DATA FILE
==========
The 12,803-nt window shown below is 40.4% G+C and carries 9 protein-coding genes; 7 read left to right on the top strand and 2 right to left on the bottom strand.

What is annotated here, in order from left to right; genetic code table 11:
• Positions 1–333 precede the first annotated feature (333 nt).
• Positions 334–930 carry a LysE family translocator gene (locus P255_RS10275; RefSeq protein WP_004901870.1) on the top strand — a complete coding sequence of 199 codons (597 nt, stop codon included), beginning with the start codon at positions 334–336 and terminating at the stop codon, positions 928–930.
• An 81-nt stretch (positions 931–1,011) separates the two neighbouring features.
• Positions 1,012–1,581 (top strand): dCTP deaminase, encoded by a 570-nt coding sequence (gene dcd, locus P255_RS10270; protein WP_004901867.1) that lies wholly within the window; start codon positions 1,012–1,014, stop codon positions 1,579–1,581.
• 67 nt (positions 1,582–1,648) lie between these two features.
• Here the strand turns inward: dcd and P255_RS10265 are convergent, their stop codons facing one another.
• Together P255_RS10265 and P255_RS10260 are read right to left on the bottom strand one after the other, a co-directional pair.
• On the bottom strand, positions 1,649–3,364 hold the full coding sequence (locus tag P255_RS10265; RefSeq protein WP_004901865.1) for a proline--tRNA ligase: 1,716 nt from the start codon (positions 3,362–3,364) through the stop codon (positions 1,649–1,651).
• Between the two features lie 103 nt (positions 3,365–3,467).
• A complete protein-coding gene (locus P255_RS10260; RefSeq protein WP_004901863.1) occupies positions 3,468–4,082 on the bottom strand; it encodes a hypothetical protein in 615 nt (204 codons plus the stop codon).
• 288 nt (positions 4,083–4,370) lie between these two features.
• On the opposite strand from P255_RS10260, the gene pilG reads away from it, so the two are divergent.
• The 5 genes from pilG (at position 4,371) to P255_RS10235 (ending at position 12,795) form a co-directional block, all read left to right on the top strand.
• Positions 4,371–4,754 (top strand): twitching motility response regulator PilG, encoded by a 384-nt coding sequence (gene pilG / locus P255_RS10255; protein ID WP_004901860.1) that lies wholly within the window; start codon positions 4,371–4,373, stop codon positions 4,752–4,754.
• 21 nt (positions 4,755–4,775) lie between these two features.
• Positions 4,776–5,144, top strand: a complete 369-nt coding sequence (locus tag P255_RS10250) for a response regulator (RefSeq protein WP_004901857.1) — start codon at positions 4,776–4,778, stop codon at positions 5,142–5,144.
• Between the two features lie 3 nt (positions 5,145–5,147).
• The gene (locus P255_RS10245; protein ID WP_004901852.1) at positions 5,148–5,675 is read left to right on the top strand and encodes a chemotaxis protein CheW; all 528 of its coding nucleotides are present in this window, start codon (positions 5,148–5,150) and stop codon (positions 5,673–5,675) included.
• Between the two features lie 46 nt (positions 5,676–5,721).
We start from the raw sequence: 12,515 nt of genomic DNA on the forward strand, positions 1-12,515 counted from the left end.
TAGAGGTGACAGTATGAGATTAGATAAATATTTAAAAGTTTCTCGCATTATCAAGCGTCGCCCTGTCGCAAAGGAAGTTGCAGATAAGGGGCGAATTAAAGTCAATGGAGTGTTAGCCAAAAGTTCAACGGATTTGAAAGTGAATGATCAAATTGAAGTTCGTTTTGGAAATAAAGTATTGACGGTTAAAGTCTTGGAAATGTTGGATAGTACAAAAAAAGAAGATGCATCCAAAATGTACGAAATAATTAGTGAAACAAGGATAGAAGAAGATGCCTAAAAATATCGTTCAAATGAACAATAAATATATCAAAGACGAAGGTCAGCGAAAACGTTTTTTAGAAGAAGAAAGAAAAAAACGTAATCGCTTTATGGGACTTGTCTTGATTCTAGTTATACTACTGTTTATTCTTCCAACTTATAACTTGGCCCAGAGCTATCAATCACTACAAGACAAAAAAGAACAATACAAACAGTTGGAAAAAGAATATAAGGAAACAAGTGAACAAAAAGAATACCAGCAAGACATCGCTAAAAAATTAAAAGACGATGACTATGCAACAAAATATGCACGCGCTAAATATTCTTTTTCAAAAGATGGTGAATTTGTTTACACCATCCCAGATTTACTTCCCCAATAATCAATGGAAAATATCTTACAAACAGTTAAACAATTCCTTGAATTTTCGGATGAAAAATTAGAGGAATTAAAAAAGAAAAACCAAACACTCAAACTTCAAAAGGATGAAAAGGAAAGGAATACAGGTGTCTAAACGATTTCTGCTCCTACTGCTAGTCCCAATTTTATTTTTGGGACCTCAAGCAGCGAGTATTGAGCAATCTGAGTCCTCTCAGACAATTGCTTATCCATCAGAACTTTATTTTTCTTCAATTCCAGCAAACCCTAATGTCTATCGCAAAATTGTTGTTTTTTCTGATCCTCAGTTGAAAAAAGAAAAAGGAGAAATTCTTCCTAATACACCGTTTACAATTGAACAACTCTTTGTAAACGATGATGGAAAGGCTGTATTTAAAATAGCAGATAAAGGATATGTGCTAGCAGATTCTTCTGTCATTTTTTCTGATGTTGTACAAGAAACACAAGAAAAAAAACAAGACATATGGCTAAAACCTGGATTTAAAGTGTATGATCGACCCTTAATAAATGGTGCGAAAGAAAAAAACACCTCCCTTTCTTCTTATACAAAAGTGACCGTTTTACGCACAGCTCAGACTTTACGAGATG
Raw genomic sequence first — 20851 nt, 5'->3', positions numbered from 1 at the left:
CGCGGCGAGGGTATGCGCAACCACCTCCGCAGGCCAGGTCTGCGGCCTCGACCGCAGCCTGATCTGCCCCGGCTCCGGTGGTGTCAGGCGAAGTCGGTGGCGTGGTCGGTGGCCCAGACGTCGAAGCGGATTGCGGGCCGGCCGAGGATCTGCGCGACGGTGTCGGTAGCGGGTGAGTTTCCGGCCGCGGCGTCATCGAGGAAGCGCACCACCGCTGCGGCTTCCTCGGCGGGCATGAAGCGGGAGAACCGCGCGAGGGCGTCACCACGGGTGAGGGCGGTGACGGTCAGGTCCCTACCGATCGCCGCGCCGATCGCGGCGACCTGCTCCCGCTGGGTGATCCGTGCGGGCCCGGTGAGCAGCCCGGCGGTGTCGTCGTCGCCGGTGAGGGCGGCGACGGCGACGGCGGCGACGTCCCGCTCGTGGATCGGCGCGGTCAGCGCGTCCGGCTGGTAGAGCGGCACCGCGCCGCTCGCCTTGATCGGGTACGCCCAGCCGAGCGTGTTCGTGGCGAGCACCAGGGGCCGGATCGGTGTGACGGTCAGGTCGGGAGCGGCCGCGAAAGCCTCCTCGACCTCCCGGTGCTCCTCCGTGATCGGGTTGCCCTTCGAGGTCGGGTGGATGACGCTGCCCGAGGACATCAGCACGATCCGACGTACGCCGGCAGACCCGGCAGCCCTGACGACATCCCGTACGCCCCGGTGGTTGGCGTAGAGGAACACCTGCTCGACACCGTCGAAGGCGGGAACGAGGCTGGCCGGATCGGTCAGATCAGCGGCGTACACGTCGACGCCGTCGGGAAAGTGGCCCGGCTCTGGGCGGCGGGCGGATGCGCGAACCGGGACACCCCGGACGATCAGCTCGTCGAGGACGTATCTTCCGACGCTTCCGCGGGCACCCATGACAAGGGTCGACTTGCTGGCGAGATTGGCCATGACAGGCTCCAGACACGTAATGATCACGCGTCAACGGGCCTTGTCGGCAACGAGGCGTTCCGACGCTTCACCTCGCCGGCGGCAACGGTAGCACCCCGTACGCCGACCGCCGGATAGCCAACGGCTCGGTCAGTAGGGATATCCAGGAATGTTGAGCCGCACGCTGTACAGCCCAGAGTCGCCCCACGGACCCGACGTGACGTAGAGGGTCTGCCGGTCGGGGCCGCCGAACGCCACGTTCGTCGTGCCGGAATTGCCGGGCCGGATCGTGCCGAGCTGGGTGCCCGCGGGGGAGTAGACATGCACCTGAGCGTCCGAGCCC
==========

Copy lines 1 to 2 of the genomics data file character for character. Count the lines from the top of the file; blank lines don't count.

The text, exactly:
The 12,803-nt window shown below is 40.4% G+C and carries 9 protein-coding genes; 7 read left to right on the top strand and 2 right to left on the bottom strand.

What is annotated here, in order from left to right; genetic code table 11: